Best Actor: Anthony Hopkins, The Father. Everyone says Chadwick Boseman, and man was he good -- every bit as young, dumb, and full of cum as he had to be to make that tragedy work. Also, he's dead! But Hopkins reminds me of something Thom Jones said about what one's writing needs to be if it is to succeed: "so good they can't reject it." No one who knows the first thing about acting can deny what Hopkins accomplishes here -- totally in the moment, undeniably believable, but also crafted to the sharpest detail. You can't say no to it. And maybe nearly-dead is good enough. [My choice: Hopkins.]

Best Actress: Andra Day, The United States vs. Billie Holliday. Speaking of so good they can't reject it. I like Diana Ross in Lady Sings The Blues okay, but Day not only has Ross' star power, she's also a completely  believable Billie Holliday -- diva, junkie, street rat -- from jump. (When she asks Jenkins in jail, "what's your game, man," I thought: No one with a star on her dressing room door could possibly look or sound so real saying that. But she does.) Even better, the more you learn about Holliday (admittedly the movie makes it hard to keep track), the more sense her characterization makes. [My choice: Day.]

Best Supporting Actor: Daniel Kaluuya, Judas and the Black Messiah. Looking back at what I recall and wrote about this performance, I notice the contradictions: a committed radical with an awkward teenage gait, a great public speaker who's shy with the ladies, a Man of the People who's really of the people. That's a 3-D performance, and the character's end makes it especially poignant. [My choice: Paul Raci, Sound of Metal.]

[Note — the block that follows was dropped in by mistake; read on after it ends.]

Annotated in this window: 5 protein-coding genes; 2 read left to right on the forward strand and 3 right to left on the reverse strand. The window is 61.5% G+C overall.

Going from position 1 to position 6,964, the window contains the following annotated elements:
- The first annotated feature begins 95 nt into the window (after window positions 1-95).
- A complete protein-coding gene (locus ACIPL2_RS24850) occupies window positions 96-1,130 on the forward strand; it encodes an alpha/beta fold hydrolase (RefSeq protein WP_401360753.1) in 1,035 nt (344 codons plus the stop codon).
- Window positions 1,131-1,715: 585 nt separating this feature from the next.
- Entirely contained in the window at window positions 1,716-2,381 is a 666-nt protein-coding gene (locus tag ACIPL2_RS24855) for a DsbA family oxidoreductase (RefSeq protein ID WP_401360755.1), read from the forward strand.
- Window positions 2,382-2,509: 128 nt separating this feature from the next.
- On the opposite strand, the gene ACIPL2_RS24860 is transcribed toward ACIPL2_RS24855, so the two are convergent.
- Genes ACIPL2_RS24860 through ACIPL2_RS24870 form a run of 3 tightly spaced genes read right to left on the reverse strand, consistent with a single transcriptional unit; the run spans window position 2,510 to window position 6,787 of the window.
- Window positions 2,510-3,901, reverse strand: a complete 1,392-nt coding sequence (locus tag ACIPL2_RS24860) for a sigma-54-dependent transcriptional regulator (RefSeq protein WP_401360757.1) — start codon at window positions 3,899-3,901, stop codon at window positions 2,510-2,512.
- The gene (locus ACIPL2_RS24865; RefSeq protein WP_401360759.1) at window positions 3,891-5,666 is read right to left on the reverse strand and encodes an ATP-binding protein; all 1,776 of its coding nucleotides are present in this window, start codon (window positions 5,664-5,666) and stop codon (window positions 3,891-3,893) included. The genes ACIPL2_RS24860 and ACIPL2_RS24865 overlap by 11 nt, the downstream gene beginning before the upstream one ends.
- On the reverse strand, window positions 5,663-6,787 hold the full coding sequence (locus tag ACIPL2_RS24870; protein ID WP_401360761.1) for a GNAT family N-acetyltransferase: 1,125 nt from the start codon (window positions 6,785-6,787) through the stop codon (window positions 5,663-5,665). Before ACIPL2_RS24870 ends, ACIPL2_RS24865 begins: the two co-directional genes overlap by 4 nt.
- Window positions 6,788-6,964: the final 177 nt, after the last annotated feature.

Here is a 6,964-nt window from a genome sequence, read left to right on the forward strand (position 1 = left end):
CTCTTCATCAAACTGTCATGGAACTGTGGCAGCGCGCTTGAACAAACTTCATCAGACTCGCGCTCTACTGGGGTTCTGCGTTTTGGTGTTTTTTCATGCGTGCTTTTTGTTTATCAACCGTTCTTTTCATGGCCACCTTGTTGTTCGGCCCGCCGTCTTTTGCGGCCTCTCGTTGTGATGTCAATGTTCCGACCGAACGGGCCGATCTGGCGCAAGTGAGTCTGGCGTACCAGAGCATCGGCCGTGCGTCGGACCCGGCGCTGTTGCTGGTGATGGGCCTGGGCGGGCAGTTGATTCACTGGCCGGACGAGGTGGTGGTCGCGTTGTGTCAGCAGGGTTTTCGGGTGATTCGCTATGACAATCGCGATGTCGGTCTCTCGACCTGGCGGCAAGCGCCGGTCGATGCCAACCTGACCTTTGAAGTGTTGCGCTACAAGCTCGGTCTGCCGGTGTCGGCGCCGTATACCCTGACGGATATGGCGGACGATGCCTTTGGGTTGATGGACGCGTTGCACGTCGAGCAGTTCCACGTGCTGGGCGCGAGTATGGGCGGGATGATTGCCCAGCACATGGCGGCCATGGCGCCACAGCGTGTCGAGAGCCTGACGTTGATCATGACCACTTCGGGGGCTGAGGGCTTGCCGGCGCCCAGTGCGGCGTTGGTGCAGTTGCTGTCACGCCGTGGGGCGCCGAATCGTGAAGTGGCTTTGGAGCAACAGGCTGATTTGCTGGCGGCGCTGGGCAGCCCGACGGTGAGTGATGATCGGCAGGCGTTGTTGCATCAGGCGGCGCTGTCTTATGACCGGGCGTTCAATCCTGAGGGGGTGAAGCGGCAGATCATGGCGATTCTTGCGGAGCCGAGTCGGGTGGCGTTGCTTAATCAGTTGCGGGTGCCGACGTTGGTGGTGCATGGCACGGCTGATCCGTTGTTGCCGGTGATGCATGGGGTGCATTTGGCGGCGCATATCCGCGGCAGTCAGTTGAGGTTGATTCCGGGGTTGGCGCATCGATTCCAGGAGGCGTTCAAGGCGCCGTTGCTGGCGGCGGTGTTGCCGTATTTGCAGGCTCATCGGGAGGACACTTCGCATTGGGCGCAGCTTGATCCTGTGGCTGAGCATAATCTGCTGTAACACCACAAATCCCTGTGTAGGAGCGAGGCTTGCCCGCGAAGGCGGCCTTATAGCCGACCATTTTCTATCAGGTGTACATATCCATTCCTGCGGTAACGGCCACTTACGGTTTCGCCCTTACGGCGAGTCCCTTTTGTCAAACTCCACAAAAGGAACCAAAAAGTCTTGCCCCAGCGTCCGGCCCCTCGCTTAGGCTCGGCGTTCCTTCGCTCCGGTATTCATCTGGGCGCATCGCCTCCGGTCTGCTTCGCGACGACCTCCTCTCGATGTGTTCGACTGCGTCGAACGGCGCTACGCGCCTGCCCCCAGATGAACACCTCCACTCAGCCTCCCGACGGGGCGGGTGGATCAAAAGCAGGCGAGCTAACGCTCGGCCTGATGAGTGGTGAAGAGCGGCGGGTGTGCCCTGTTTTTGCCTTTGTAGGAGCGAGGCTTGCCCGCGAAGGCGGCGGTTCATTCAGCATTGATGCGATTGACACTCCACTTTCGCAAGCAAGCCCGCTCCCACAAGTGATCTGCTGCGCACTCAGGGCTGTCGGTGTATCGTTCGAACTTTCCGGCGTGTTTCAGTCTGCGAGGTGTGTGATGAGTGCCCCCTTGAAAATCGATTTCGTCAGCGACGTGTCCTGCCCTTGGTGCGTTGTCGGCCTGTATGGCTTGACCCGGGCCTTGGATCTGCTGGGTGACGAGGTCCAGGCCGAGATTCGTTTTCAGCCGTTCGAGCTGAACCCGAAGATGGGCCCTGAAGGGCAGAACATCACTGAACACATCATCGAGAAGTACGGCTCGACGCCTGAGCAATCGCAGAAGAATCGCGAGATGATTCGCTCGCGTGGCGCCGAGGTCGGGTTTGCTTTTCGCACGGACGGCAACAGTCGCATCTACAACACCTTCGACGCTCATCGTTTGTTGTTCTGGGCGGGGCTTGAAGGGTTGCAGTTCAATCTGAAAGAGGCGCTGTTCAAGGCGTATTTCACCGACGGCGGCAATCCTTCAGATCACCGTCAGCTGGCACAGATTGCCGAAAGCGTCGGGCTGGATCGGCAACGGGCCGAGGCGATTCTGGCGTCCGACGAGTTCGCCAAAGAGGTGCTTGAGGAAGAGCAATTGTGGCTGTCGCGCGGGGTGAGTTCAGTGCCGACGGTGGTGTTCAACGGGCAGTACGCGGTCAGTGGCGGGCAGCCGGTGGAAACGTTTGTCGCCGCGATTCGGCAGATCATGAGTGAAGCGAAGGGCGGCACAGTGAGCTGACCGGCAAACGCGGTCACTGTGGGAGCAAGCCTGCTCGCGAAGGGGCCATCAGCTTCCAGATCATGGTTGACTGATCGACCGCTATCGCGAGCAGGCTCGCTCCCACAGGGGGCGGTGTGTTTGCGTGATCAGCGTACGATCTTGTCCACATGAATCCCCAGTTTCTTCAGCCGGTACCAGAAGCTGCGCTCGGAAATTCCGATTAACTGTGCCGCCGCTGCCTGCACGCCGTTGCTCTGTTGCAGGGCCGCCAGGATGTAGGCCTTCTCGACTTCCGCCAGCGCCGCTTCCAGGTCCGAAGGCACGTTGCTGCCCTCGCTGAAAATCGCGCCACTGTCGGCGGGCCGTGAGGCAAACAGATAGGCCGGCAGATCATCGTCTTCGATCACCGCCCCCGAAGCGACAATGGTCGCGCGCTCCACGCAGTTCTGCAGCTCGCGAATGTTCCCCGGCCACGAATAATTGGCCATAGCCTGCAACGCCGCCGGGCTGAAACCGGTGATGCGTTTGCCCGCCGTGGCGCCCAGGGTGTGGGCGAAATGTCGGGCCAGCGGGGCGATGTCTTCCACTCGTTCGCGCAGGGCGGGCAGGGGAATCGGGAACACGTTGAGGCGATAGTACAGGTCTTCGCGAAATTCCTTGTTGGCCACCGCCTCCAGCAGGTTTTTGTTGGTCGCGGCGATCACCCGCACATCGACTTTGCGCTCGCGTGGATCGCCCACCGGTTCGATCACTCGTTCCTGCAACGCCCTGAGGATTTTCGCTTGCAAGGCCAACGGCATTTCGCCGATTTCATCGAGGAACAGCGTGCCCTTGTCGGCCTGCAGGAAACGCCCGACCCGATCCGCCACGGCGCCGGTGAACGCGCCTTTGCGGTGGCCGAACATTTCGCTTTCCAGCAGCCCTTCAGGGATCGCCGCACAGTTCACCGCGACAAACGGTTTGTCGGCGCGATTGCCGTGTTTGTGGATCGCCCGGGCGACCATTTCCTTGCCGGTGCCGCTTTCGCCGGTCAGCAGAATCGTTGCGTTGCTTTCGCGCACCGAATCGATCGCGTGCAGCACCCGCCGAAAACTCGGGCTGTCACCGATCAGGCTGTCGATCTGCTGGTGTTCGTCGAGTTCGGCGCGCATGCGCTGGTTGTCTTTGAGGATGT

Best Supporting Actress: Yuh-Jung Youn, Minari. She's super cute, for one thing, but also when she talks semi-mystical shit like why minari is a good thing to plant and she and her grandson make up a song about it, I buy it, and there's no reason on earth why I should except world-class acting.  [My choice: Maria Bakalova, Borat Subsequent Moviefilm: Delivery of Prodigious Bribe to American Regime for Make Benefit Once Glorious Nation of Kazakhstan.]

Best Original Screenplay:  Emerald Fennell, Promising Young Woman. [My choice: Fennell.]

Best Adapted Screenplay: Christopher Hampton and Florian Zeller, The Father. [My choice: Hampton and Zeller.]

Best Cinematography: Joshua James Richards, Nomadland. [My choice: Sean Bobbitt, Judas and the Black Messiah.]

Best Original Score: Trent Reznor, Atticus Ross and Jon Batiste, Soul.  [My choice: Emile Mosseri, Minari.]

Best Film Editing: Mikkel Nielsen, Sound of Metal. [My choice: Yorgos Lamprinos, The Father.]

Best Costume Design: Alexandra Byrne, Emma. [My choice: Byrne.]

Best Production Design: Donald Graham Burt and Jan Pascale, Mank. [My choice: Peter Francis and Cathy Featherstone, The Father.]

Best Makeup and Hairstyling: Eryn Krueger Mekash, Matthew Mungle and Patricia Dehaney, Hillbilly Elegy. [My choice: Sergio Lopez-Rivera, Mia Neal and Jamika Wilson, Ma Rainey's Black Bottom.]

Best Song: "Husavik," Eurovision Song Contest: The Story of Fire Saga. [My choice: "Husavik."]

Best Sound: Nicolas Becker, Jaime Baksht, Michellee Couttolenc, Carlos Cortés and Phillip Bladh, Sound of Metal. [My choice: Sound of Metal.]

The rest, ha ha fuck, I'm just guessing:

Best International Film: Another Round.

Best Visual Effects: Tenet.

Best Animated Feature: Soul.

Best Documentary Feature: Collective.

Best Documentary Short: Hunger Ward.

Best Animated Short: If Anything Happens I Love You.

Best Live Action Short: The Letter Room.

Whew! Wanna put money on it? Kidding, I don't have any money. Watch this space and my Twitter Sunday night for my Oscar show regrets!